What’s so Funny About Mental Illness?
A lot, when you can find humor in the healing.
My psychiatrist asked me for months, “And how is your sugar?” For months, I answered back, “He’s good. Helpful and very supportive!” I didn’t realize until a few weeks ago that he was asking me about my sugar levels. He thought that I was diabetic. I must have accidentally checked a wrong box on my intake form. I laughed all day remembering how I let him know each week how my boyfriend was doing.
Mental illness sounds, and is, so scary. It can be isolating, lonely and painful. That is why I frequently use humor to make light and sense of what I go through. We can see it in the many faces that mental illness takes on. A person may seem outwardly happy and “fine,” while suffering silently on the inside. Look at the countless entertainers who we hear about that suffered with a smile on their face (actor and comedian Robin Williams for example). I make it a point of checking in with my friends who may be externally exuberant, because mental illness can come in any form, shape, color, size or package.
In the many times that I spent catatonic and in the throws of psychosis, laughter — even if just internally — helped me to keep going and fighting through it. I will never forget a psychiatric nurse who made my morning a little brighter when I had to walk daily while experiencing catatonia by singing the song “1, 2 Step” by Ciara to me and getting me to dance in the process. Special medical providers like her always hold a forever place in my heart.
Humor, even if it’s a little dark or morbid, has helped me make sense of the pain and suffering that I went through on the journey of life with mental illness. I laugh sometimes when I read about and watch fictional characters such as DC Comics’ Harley Quinn, because I did a lot of laughing through the often frightening moments of hearing voices (auditory hallucinations) while I was in active psychosis. Maybe humor creates meaning out of chaotic situations. Or at the very least it makes it more bearable.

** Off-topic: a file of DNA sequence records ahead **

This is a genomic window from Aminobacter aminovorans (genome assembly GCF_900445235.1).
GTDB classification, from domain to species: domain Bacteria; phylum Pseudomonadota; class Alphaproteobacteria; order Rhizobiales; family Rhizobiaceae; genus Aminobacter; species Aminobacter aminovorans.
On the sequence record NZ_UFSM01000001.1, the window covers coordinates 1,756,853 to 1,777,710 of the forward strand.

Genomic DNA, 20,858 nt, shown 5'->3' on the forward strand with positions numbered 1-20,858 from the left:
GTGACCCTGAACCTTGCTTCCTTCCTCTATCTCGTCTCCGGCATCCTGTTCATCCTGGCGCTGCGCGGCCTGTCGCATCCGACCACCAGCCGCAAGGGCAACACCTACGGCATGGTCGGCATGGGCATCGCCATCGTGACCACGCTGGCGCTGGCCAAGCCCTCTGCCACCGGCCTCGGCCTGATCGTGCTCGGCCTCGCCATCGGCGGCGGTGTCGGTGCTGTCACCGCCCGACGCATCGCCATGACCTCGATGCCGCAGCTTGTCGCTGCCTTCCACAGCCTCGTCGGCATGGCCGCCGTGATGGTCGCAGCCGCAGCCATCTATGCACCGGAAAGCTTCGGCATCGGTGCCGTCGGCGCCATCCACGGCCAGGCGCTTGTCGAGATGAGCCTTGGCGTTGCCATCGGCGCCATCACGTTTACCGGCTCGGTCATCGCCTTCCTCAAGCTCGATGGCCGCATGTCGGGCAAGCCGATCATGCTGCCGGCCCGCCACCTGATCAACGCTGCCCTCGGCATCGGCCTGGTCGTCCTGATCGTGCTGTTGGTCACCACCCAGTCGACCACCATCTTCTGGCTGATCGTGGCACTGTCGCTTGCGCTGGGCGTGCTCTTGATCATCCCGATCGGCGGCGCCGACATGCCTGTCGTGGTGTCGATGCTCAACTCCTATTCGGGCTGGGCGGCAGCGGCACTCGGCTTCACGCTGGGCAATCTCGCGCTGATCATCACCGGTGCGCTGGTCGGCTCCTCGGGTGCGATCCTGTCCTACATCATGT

I said to my mom one day when she visited me in the psychiatric hospital, “I hate your genes.” She asked my sister, “Why does she hate my mom jeans?” And my sister had to translate to her, “No, she means that she hates the genetics that she inherited.” I am lucky to be able to laugh about this with my family now. Mental illness is thought to be caused by genetic and environmental factors. Laughter can scientifically release chemicals such as endorphins, like dopamine and serotonin. It is no replacement for prescriber medical treatment, but it may lighten the tense load.
I don’t want to sugarcoat any of it — mental illness sucks. But for me, my personal journey with my mental health struggles includes openness, feelings of gratitude towards the gaining traction surrounding conversations on the importance of caring for our collective mental wellness, and daily laughter about the moments that are difficult to get through. I hope that we continue to normalize talking about mental illness and begin to heal with a little bit of humor.
And my sugar? He’s doing just fine; thanks for asking.